Nuclear in United Kingdom

Installed capacity0.26ktoe

Production1.59Mtoe per year


The UK has 16 reactors generating about 19% of its electricity and all but one of these are due to be retired by 2023. EDF intends to build four new EPR reactors (each of around 1.6 GWe) by 2025, with the first one operational by the end of 2017. RWE and E.ON have announced a joint venture with an objective of delivering at least 6 GWe of new NPPs, with the first station coming on line at around the end of the next decade.

The country has full fuel cycle facilities including major reprocessing plants. The UK has implemented a very thorough assessment process for new reactor designs and their siting.The first of some 19 GWe of new-generation plants are expected to be on line about 2018. The government aims to have 16 GWe of new nuclear capacity on line by 2030.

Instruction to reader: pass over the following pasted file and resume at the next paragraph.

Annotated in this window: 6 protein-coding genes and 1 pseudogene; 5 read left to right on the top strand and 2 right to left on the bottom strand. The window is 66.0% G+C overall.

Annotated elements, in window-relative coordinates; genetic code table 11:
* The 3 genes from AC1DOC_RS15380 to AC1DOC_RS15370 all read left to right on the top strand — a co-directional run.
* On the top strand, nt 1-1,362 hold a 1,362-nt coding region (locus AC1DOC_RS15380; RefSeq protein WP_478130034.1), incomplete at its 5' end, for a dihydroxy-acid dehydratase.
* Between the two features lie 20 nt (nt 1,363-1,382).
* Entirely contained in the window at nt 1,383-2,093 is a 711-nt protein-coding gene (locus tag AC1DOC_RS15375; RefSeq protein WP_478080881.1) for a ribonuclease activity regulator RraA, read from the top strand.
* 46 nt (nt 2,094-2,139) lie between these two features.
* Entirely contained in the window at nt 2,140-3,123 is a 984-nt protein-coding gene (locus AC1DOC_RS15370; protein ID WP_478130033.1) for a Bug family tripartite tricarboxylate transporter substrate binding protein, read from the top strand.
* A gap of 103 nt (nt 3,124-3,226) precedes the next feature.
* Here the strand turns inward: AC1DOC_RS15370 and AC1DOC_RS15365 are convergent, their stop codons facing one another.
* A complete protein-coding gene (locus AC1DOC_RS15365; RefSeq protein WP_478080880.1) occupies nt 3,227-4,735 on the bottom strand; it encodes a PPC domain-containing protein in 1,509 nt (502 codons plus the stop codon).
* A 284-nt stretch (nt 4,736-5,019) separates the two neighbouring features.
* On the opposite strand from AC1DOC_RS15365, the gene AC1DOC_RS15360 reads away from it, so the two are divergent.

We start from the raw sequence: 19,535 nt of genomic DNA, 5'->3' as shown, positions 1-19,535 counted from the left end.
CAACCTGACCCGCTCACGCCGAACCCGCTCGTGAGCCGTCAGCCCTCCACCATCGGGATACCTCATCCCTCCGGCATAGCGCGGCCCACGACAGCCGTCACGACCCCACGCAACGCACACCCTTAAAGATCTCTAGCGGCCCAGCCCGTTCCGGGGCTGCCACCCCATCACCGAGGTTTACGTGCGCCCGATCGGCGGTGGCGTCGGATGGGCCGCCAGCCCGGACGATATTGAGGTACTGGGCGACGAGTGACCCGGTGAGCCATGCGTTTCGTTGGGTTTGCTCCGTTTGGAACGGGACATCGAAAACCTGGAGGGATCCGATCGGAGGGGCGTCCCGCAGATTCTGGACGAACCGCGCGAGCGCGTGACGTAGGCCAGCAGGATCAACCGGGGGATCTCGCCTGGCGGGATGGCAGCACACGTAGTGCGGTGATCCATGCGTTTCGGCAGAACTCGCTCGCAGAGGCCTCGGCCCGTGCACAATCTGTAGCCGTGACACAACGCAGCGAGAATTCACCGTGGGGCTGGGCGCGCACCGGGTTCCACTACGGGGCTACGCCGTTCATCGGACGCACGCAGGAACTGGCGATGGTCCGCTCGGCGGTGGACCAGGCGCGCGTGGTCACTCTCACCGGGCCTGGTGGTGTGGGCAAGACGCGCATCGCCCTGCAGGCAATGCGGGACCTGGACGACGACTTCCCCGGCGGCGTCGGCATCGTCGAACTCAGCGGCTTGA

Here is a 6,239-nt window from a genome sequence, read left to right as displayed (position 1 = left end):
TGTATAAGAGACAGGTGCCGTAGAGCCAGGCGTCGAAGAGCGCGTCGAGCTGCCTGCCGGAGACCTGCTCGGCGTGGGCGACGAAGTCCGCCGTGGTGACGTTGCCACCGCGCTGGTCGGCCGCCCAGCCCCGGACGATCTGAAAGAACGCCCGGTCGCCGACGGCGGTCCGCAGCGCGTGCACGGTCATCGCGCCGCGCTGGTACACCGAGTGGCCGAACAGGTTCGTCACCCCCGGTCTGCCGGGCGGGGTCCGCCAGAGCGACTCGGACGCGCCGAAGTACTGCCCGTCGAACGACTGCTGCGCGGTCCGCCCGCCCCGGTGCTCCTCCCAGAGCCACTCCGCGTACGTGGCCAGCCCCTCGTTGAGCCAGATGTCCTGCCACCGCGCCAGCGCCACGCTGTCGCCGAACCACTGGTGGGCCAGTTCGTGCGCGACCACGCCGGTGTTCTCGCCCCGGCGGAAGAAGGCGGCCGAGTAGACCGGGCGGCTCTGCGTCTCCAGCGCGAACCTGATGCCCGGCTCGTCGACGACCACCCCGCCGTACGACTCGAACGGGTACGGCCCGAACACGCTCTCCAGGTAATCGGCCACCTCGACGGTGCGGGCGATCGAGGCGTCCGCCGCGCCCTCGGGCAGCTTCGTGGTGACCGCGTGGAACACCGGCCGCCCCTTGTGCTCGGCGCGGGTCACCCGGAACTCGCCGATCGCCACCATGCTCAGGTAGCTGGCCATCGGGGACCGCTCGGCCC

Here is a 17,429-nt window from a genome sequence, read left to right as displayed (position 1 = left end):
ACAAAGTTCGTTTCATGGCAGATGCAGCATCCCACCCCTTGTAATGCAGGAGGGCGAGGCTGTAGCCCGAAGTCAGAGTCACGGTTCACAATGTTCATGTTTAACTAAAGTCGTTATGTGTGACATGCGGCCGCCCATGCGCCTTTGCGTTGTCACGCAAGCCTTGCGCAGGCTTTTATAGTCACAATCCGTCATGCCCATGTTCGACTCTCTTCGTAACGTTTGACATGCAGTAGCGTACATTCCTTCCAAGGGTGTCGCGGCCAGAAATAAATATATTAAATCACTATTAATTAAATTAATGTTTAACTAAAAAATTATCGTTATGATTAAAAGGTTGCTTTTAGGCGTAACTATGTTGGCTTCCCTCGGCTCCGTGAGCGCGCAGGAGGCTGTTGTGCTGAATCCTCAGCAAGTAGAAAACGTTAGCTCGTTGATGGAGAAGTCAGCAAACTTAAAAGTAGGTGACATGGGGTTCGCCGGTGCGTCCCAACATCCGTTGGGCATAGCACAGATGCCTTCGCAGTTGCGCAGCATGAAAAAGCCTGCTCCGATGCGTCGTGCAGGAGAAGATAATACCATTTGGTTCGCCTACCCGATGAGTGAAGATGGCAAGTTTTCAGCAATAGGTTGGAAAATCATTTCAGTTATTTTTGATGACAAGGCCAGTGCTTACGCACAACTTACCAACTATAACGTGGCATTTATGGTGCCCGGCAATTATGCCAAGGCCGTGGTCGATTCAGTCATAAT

In the late 1990s, nuclear power plants contributed around 25% of total annual electricity generation in the UK, but this has gradually declined as old plants have been shut down and ageing-related problems affect plant availability. Net electricity imports from France – mostly nuclear – in 2011 were 6.2 billion kWh, less than 2% of overall supply.

The Government is currently preparing a draft National Policy Statement for nuclear power. This will set out the national need for new nuclear power, and include a draft list of sites that the Government has judged to be potentially suitable for the deployment of new NPPs by the end of 2025. Subject to public consultation and Parliamentary scrutiny, the National Policy Statement would be used by the new Infrastructure Planning Commission when it makes decisions on applications for development consent for new NPPs.

The Government expects the first new nuclear power station to be operational from around 2018.